Judith: Yeah and then they don’t accept any more new customers.
Chuck: Yep. I had that experience before.
Judith: And this is closely related to the German concept of [Gemütlich, gemütlich] is cozy, homely, calm, not rushed. It’s – you can say, he is going about it in a [Gemütlich] sort of way or you can say this pub feels [Gemütlich]. It’s hard to translate really.
Chuck: If you know Dutch, the word is [Gezellig]. Okay that will help all of our listeners.
Judith: I don’t think as well…No.
Chuck: No.
Judith: Now let’s look at the vocabulary.
Chuck: Doesn’t everyone learn Dutch first and then they learn German.
Judith: Only you.
Chuck: I learn German first too. So let’s look at the vocabulary for this lesson but we will do it in German style.
VOCAB LIST
Judith: First word [Aus]
Chuck: From or over as in it is over.
Judith: [Aus, aus] Next word [Erst]
Chuck: First or only then.
Judith: [Erst, erst] Next word [Uhr]
Chuck: Clock or o’ clock.
Judith: [Uhr, Uhr] This word is feminine [Die Uhr] and the plural is [Uhren]. Next word [Einmal]
Chuck: Once or some time.
Judith: [Einmal, einmal] Next word [Halb]
Chuck: Half.
Judith: [Halb, halb] Next word [Unwetter]
Chuck: Storm or extreme weather.
Judith: [Unwetter, Unwetter, das Unwetter] Neuter. Next word [Panik]
Chuck: Panic.
Judith: [Panik, Panik] This word is feminine, [Die Panik] Next word [Verletzt]
Chuck: Injured or hurt.
Judith: [Verletzt, verletzt] Next word [Abbrechen]
Chuck: To cancel, abort or break off.
Judith: [Abbrechen, abbrechen] This is a vowel changing verb. So it goes [Er bricht ab]. Next word [Klasse]
Chuck: Great, neat or awesome.
Judith: [Klasse, klasse]
VOCAB AND PHRASE USAGE
Chuck: Let’s have a closer look at the usage for some of the words and phrases from this lesson.
Judith: The first word we look at is [Erst]
Chuck: Only.
Judith: For example, [Es ist erst sechs Uhr.]
Chuck: It’s only 6 o’ clock.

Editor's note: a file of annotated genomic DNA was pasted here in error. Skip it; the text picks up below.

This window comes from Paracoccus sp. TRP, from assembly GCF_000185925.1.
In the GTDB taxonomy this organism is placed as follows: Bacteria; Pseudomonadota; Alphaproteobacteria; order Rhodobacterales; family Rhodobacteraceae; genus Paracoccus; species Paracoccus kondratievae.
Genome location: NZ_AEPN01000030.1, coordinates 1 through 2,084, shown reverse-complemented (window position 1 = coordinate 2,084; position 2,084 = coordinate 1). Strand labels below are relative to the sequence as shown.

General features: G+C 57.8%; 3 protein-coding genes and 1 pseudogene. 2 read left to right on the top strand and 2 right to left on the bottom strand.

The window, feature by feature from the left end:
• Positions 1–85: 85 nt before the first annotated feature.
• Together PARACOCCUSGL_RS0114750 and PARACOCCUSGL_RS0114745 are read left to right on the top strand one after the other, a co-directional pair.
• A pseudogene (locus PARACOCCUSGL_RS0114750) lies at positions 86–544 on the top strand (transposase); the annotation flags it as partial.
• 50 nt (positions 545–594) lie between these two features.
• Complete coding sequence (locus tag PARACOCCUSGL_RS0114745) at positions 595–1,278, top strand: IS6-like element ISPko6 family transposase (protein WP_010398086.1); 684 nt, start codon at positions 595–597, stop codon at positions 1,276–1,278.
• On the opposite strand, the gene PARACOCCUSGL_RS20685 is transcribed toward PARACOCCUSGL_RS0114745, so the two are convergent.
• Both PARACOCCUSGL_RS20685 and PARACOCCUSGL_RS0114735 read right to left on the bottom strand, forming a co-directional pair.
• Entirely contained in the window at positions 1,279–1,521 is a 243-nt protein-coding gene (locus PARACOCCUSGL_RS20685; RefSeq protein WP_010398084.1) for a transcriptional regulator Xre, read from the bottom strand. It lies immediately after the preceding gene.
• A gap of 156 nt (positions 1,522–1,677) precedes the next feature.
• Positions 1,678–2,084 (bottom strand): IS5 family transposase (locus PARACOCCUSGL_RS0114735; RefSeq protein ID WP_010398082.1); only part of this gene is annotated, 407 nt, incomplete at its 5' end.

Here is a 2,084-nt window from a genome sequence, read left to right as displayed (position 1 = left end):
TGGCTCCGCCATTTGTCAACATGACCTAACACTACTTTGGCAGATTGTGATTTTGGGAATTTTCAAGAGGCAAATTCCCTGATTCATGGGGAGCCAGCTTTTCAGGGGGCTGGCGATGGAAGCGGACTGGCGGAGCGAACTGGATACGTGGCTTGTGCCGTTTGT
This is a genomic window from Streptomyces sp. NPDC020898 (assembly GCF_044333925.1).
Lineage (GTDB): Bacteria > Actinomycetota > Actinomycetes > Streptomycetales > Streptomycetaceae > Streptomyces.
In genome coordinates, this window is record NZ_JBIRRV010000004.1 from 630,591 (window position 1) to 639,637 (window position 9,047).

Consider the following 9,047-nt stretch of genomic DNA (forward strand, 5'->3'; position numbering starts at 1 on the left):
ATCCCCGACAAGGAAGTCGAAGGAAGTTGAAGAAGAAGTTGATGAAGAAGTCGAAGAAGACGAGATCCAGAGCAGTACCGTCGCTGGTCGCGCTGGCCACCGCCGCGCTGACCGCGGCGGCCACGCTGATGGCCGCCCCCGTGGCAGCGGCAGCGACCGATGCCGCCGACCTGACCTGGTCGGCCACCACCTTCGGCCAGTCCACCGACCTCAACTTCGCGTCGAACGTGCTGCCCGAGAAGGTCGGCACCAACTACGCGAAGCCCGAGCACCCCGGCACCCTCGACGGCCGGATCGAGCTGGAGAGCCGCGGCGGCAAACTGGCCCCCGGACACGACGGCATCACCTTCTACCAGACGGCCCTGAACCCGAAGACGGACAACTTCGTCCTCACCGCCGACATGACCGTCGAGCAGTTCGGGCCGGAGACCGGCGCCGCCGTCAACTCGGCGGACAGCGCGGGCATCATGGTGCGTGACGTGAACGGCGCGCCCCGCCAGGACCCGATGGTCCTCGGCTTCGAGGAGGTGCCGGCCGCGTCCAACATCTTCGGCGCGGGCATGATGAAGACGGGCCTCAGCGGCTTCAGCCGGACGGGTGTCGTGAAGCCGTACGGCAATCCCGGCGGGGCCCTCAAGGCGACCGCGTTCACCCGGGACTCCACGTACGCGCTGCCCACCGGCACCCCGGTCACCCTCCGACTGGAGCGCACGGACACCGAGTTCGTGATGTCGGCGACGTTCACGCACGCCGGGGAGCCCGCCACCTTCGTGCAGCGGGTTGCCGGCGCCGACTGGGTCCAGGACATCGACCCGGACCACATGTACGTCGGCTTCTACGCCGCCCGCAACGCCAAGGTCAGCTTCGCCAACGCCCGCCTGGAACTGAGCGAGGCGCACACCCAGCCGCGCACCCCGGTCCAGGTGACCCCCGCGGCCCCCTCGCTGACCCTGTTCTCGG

Judith: Also we should look at [Einmal]
Chuck: Once.
Judith: Yeah normally it means once but if you have a combination [Nicht einmal]
Chuck: Not even.
LESSON FOCUS
Judith: Yes. The focus of this lesson is how to tell the time in German.
Chuck: Ah! In German, there are different ways to give the time. The most common one is to name the nearest quarter of the hour.
Judith: For example, you can say [Um enter the number] for the full hour.
Chuck: Or you could say [Viertel nach] for quarter past certain hour.
Judith: [Viertel nach sechs]
Chuck: Quarter past six.
Judith: Then there is [Halb, halb] with a number is for half hour before the hour. So if I say [Halb acht]
Chuck: Half past 7.
Judith: Yes this takes some getting used to.
Chuck: So notice that if you are British for example, [Halb acht] is actually half 7.
Judith: How about [viertel vor]? It’s almost the same as [Viertel nach] but Vor means before. So this is for quarter of an hour before the full hour. [Viertel vor sechs]
Chuck: That would be a quarter till 6.
Judith: Yes. You can also indicate any amount of minutes before or after the full hour by using [Vor] and [Nach, Vor] is before and [Nach] is after. For example, [Zehn nach sechs]
Chuck: 6:10.
Judith: Or [Zwanzig vor vier]
Chuck: 3:40
Judith: It’s easy.
Chuck: Or you could also give the time digitally by just reading the numbers.
Judith: For example, [Zwölf Uhr vierunddreißig]
Chuck: 12:34. When using this approach, almost all Germans will use the 24-hour schema instead of 12. So 5 o'clock in the evening is usually called [Siebzehn Uhr] or 17 o’ clock. Also note this is very important when checking train schedules and especially for flights because sometimes people will see, oh I booked a flight for 6 and they don’t realize that it’s actually 6 in the morning and not 6 in the evening.
Judith: Yes for flights and other important information like that, it’s always shown in the 24-hour schema.
OUTRO
Chuck: Well I think that our time is up for today. Before we go, we want to tell you about a way to drastically improve your pronunciation.
Judith: The voice recording tool.
Chuck: Yes the voice recording tool in the premium learning center.
Judith: Record your voice with a click of a button.
Chuck: Then play it back just as easily.
Judith: So you record your voice and then you listen to it.
Chuck: Compare it to the native speakers.